John Lennon Made A Hit Song Just To Prove He’s Not Lazy

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John Lennon stated that he penned one of his post-Beatles tracks in responding to fan feedback. He clearly wanted to refute critics who claimed he had become sluggish. As a result, the song title became a worldwide smash.

One of John Lennon’s compositions was described as a “love letter.”

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In 1975, the “Imagine” artist delivered his penultimate record, Rock ‘n’ Roll. Double Fantasy, his next record, would not be released for another five years. John had not taken a really long interval between releases since the start of his post-Beatles career.

According to the book All We Are Saying: The Last Major Interview with John Lennon and Yoko Ono, they couple gave a Playboy interview in 1980 and during that interview the meaning of John’s composition “Watching the Wheels” was revealed.

“Well, it’s a kind of — it’s a song version of the love letter from John and Yoko,” he said.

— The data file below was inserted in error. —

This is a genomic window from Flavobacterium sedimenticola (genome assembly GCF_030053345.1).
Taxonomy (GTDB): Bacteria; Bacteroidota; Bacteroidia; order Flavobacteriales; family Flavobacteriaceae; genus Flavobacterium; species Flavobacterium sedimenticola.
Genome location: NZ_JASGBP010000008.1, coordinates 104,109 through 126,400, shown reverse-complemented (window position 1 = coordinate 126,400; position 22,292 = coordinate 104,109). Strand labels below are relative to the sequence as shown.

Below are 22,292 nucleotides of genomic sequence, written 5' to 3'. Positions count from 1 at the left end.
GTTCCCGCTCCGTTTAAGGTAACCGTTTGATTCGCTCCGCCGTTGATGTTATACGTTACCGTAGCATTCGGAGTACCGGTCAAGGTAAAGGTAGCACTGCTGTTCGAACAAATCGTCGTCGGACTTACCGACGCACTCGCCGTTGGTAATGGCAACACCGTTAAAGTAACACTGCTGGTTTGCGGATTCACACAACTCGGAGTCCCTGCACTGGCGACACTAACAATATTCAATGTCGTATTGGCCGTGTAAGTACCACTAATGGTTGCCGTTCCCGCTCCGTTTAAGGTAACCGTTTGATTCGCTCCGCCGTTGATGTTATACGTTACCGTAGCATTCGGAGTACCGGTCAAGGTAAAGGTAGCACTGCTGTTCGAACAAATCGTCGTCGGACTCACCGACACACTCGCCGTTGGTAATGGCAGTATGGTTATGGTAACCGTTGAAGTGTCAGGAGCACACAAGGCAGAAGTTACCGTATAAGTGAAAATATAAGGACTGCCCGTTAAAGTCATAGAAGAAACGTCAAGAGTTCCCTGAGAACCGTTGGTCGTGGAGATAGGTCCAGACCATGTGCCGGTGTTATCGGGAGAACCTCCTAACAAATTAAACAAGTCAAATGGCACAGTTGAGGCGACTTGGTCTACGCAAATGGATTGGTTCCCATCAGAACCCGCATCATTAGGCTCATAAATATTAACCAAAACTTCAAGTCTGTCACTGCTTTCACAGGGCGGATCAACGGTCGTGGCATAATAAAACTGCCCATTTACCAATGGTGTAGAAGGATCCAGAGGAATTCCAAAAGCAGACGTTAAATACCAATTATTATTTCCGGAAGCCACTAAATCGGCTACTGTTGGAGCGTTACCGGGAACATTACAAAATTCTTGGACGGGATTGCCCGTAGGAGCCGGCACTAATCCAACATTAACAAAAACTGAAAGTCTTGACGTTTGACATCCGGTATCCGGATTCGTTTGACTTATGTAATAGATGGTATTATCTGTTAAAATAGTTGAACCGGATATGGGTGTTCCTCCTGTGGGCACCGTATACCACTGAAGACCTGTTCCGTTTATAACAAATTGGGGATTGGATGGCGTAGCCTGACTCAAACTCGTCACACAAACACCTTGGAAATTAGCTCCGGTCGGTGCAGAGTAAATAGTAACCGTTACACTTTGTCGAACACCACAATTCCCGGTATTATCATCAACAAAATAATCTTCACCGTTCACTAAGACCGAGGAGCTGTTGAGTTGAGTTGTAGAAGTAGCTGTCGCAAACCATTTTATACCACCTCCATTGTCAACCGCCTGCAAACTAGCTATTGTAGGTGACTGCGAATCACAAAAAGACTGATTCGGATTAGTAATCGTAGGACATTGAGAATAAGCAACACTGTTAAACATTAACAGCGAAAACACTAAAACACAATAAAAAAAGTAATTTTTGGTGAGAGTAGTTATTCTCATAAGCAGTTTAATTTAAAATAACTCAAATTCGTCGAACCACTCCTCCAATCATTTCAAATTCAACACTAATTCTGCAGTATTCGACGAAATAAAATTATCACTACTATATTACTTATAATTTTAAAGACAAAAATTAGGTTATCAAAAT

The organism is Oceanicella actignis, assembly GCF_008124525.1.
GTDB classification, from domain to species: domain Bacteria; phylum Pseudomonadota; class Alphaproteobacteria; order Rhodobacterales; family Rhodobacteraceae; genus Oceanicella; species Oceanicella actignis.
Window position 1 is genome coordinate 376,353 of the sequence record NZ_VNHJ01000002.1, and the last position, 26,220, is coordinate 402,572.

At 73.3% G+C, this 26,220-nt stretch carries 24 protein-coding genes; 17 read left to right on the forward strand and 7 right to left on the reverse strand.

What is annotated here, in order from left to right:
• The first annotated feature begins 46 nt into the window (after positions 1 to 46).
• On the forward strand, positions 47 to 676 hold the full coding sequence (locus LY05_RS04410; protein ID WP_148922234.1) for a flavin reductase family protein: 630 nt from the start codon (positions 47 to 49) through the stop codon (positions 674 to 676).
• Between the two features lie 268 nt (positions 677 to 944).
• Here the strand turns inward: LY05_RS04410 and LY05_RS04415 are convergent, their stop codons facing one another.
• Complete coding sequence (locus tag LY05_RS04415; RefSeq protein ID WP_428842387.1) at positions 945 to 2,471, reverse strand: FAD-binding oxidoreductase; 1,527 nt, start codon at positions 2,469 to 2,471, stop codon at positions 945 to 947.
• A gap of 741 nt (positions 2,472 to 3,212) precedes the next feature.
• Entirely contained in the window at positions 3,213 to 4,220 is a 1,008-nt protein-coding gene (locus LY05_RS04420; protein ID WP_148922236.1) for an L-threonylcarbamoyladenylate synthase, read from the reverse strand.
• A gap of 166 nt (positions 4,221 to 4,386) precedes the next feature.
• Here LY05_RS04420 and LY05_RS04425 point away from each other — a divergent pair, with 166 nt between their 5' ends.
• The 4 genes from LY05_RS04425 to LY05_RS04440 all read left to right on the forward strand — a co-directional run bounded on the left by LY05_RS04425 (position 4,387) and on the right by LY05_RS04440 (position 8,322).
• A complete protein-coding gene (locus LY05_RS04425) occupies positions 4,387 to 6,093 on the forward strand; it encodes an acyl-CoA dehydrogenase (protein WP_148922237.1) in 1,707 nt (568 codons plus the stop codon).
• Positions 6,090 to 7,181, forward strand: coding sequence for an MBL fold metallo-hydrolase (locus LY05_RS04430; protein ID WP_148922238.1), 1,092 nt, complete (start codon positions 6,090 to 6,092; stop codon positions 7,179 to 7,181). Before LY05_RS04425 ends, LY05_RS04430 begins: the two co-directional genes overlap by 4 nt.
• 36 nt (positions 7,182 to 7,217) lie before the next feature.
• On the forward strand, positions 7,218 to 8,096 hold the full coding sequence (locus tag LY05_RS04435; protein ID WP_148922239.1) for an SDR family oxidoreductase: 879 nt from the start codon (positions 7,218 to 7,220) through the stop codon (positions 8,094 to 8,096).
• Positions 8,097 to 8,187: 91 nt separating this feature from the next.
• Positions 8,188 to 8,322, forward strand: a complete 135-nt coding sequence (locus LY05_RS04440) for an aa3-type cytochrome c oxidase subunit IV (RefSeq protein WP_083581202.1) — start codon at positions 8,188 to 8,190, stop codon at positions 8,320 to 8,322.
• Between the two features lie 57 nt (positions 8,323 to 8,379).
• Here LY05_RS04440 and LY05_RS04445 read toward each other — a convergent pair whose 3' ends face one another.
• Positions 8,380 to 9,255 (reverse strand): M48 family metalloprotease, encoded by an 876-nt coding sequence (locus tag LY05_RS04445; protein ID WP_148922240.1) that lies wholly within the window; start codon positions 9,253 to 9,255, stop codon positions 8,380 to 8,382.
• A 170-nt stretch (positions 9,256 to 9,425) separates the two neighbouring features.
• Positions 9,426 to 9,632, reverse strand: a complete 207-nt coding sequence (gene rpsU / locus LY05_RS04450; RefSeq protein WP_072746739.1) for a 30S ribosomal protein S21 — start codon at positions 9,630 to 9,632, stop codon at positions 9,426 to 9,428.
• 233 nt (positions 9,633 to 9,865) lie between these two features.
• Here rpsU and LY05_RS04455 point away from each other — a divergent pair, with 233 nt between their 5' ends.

John stated that he wanted “Watching the Wheels” to respond to a fan comment. “It’s an answer to ‘What have you been doing?’ ‘Well, I’ve been doing this — watchin’ the wheels.’” John mentions taking some time away from the spotlight to be a family man in the track.

John was questioned about the song during the interview.

People say I’m lazy, dreamin’ my life away” from “Watching the Wheels.” “Yeah, well, they been saying that all my life,” he recalled. “You wanna read my report card? I have them all from school. That’s more of John’s life story than John and Yoko’s.

“It says, ‘He’s lazy, he’s lazy,’ but I was never lazy,” John continued. “How can you think if you’re doing something all the time? When you’re eating, eat. When you’re painting, paint. When you’re sitting, sit. There’s a time for sitting and a time for running.”

John didn’t consider himself to be a slacker.

“And just because my life is half lived in public, people comment on it,” he said. “I’m not lazy. I’ve done more in my life than most people would do in 10.”

The song “Watching the Wheels” became a smash. It reached at No. 10 on the Billboard Hot 100, where it remained for 17 weeks. The master album of the track, Double Fantasy, would become a larger hit. The record debuted at No. 1 on the Billboard 200 for eight of its 77 weeks.